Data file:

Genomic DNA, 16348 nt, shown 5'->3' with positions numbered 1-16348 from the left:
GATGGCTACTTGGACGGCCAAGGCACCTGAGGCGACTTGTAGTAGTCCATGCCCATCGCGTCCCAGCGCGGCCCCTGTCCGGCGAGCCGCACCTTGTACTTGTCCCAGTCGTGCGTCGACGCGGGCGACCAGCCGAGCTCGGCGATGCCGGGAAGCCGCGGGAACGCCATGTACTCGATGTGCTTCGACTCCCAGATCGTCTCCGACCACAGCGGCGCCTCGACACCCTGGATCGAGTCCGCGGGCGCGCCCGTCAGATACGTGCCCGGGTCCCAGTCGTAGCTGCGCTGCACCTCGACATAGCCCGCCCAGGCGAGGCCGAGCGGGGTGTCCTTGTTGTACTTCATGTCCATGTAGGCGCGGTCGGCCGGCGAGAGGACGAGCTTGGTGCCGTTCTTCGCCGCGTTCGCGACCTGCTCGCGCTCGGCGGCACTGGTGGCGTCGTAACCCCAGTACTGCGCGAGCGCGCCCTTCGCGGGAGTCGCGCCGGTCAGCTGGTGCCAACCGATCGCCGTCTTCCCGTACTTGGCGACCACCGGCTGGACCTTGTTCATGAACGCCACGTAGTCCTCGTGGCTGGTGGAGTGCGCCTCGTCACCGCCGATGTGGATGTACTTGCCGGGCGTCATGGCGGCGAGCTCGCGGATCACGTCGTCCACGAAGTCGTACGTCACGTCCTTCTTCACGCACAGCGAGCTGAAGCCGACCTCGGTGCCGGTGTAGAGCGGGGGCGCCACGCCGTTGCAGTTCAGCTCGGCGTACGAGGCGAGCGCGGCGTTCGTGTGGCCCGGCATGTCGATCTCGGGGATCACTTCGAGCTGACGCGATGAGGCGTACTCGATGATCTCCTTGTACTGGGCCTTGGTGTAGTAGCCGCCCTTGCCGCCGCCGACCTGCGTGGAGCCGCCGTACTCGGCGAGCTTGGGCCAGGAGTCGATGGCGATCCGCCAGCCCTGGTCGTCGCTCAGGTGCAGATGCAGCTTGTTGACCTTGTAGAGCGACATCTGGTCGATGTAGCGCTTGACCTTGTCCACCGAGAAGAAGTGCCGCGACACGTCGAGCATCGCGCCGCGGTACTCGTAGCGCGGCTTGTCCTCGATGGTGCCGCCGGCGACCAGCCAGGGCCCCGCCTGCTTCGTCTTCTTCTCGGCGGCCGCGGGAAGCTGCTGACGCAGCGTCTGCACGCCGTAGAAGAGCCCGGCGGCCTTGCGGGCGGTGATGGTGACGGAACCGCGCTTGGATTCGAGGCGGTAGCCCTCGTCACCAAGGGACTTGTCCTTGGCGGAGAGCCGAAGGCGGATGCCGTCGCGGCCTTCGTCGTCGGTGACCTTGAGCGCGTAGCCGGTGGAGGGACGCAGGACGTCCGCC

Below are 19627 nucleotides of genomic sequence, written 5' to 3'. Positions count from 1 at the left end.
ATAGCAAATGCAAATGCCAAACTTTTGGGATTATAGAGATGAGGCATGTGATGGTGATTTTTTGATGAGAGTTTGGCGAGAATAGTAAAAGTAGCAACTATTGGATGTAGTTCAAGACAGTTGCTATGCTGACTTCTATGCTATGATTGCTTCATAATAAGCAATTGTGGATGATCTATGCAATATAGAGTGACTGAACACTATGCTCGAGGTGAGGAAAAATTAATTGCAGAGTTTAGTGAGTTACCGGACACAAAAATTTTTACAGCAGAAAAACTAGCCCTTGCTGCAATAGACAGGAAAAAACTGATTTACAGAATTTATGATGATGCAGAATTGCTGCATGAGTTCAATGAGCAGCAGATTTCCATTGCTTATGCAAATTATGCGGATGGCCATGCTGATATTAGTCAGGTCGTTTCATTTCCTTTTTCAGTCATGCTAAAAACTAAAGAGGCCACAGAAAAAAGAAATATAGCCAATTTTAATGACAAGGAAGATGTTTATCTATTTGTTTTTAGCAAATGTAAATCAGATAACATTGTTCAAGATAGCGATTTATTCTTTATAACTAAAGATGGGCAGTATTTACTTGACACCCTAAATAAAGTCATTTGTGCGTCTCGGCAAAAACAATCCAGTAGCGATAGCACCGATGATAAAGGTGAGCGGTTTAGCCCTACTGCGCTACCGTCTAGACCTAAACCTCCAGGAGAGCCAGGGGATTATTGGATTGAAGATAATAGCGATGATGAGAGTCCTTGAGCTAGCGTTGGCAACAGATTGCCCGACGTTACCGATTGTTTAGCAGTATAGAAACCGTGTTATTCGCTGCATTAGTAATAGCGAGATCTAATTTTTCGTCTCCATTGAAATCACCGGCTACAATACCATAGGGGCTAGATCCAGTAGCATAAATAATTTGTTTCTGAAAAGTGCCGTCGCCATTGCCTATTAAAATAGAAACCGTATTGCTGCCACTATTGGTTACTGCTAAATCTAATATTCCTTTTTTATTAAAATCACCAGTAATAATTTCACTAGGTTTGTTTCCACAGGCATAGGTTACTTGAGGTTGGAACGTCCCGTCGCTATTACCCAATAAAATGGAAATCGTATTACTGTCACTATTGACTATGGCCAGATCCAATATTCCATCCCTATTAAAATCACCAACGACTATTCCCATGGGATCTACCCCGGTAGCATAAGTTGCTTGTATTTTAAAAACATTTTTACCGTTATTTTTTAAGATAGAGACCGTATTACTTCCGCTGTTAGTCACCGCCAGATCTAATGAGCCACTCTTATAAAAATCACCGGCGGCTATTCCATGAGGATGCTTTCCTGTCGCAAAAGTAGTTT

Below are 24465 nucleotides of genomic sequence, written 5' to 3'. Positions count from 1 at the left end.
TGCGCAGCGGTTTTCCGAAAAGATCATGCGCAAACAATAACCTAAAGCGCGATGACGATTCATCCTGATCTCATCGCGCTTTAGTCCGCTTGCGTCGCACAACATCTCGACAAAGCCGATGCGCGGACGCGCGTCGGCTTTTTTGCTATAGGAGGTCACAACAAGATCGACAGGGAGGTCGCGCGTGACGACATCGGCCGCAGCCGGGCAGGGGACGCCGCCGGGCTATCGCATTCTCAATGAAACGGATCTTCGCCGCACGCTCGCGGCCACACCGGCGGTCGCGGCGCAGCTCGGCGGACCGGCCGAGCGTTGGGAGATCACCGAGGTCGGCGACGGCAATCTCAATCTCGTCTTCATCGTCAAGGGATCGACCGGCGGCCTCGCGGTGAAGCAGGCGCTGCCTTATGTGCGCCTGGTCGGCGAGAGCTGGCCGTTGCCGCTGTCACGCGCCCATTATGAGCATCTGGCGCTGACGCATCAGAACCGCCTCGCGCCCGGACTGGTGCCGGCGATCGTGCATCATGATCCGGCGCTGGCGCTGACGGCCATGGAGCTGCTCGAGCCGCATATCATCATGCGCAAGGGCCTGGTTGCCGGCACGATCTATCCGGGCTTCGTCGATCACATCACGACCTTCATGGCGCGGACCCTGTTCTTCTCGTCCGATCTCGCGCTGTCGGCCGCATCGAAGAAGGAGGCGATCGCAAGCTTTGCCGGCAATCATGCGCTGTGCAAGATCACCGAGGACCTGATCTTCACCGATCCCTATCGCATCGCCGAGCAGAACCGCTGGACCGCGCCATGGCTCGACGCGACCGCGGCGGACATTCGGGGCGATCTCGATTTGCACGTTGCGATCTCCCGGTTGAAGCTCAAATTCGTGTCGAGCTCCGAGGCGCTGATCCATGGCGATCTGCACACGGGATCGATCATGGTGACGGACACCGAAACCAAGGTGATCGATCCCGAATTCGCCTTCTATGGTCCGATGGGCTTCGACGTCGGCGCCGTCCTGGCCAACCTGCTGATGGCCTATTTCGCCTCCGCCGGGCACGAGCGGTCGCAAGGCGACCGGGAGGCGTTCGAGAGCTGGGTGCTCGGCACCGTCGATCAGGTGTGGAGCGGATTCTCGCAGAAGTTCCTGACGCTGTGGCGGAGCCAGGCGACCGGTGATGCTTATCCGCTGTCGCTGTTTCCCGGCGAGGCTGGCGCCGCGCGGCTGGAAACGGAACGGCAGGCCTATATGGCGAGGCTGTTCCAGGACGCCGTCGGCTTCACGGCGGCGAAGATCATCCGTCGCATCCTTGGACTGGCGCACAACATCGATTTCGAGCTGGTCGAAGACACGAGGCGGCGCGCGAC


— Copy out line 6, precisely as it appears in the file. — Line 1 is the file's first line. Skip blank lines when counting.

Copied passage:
TGCGCAGCGGTTTTCCGAAAAGATCATGCGCAAACAATAACCTAAAGCGCGATGACGATTCATCCTGATCTCATCGCGCTTTAGTCCGCTTGCGTCGCACAACATCTCGACAAAGCCGATGCGCGGACGCGCGTCGGCTTTTTTGCTATAGGAGGTCACAACAAGATCGACAGGGAGGTCGCGCGTGACGACATCGGCCGCAGCCGGGCAGGGGACGCCGCCGGGCTATCGCATTCTCAATGAAACGGATCTTCGCCGCACGCTCGCGGCCACACCGGCGGTCGCGGCGCAGCTCGGCGGACCGGCCGAGCGTTGGGAGATCACCGAGGTCGGCGACGGCAATCTCAATCTCGTCTTCATCGTCAAGGGATCGACCGGCGGCCTCGCGGTGAAGCAGGCGCTGCCTTATGTGCGCCTGGTCGGCGAGAGCTGGCCGTTGCCGCTGTCACGCGCCCATTATGAGCATCTGGCGCTGACGCATCAGAACCGCCTCGCGCCCGGACTGGTGCCGGCGATCGTGCATCATGATCCGGCGCTGGCGCTGACGGCCATGGAGCTGCTCGAGCCGCATATCATCATGCGCAAGGGCCTGGTTGCCGGCACGATCTATCCGGGCTTCGTCGATCACATCACGACCTTCATGGCGCGGACCCTGTTCTTCTCGTCCGATCTCGCGCTGTCGGCCGCATCGAAGAAGGAGGCGATCGCAAGCTTTGCCGGCAATCATGCGCTGTGCAAGATCACCGAGGACCTGATCTTCACCGATCCCTATCGCATCGCCGAGCAGAACCGCTGGACCGCGCCATGGCTCGACGCGACCGCGGCGGACATTCGGGGCGATCTCGATTTGCACGTTGCGATCTCCCGGTTGAAGCTCAAATTCGTGTCGAGCTCCGAGGCGCTGATCCATGGCGATCTGCACACGGGATCGATCATGGTGACGGACACCGAAACCAAGGTGATCGATCCCGAATTCGCCTTCTATGGTCCGATGGGCTTCGACGTCGGCGCCGTCCTGGCCAACCTGCTGATGGCCTATTTCGCCTCCGCCGGGCACGAGCGGTCGCAAGGCGACCGGGAGGCGTTCGAGAGCTGGGTGCTCGGCACCGTCGATCAGGTGTGGAGCGGATTCTCGCAGAAGTTCCTGACGCTGTGGCGGAGCCAGGCGACCGGTGATGCTTATCCGCTGTCGCTGTTTCCCGGCGAGGCTGGCGCCGCGCGGCTGGAAACGGAACGGCAGGCCTATATGGCGAGGCTGTTCCAGGACGCCGTCGGCTTCACGGCGGCGAAGATCATCCGTCGCATCCTTGGACTGGCGCACAACATCGATTTCGAGCTGGTCGAAGACACGAGGCGGCGCGCGAC